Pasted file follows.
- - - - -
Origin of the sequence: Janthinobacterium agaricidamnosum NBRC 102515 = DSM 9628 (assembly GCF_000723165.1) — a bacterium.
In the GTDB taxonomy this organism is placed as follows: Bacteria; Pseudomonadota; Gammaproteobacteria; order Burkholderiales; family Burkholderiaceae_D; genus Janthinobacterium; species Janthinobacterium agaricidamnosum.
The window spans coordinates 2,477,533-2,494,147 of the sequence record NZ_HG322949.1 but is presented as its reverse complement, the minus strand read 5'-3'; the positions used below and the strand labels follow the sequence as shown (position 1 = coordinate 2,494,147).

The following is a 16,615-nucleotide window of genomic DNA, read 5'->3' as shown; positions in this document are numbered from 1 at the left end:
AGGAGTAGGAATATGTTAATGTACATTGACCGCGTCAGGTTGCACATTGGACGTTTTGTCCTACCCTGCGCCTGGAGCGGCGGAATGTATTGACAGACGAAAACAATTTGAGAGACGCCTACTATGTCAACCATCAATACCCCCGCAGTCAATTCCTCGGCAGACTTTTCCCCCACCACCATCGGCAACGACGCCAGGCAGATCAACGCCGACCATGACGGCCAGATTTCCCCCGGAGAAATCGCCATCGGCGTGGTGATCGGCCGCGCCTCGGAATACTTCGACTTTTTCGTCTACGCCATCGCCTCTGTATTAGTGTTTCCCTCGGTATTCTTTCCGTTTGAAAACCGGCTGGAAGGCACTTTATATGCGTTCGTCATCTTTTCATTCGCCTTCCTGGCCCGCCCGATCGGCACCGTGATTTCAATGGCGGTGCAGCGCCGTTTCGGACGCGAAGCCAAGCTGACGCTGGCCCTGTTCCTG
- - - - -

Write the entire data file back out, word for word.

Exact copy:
Origin of the sequence: Janthinobacterium agaricidamnosum NBRC 102515 = DSM 9628 (assembly GCF_000723165.1) — a bacterium.
In the GTDB taxonomy this organism is placed as follows: Bacteria; Pseudomonadota; Gammaproteobacteria; order Burkholderiales; family Burkholderiaceae_D; genus Janthinobacterium; species Janthinobacterium agaricidamnosum.
The window spans coordinates 2,477,533-2,494,147 of the sequence record NZ_HG322949.1 but is presented as its reverse complement, the minus strand read 5'-3'; the positions used below and the strand labels follow the sequence as shown (position 1 = coordinate 2,494,147).

The following is a 16,615-nucleotide window of genomic DNA, read 5'->3' as shown; positions in this document are numbered from 1 at the left end:
AGGAGTAGGAATATGTTAATGTACATTGACCGCGTCAGGTTGCACATTGGACGTTTTGTCCTACCCTGCGCCTGGAGCGGCGGAATGTATTGACAGACGAAAACAATTTGAGAGACGCCTACTATGTCAACCATCAATACCCCCGCAGTCAATTCCTCGGCAGACTTTTCCCCCACCACCATCGGCAACGACGCCAGGCAGATCAACGCCGACCATGACGGCCAGATTTCCCCCGGAGAAATCGCCATCGGCGTGGTGATCGGCCGCGCCTCGGAATACTTCGACTTTTTCGTCTACGCCATCGCCTCTGTATTAGTGTTTCCCTCGGTATTCTTTCCGTTTGAAAACCGGCTGGAAGGCACTTTATATGCGTTCGTCATCTTTTCATTCGCCTTCCTGGCCCGCCCGATCGGCACCGTGATTTCAATGGCGGTGCAGCGCCGTTTCGGACGCGAAGCCAAGCTGACGCTGGCCCTGTTCCTG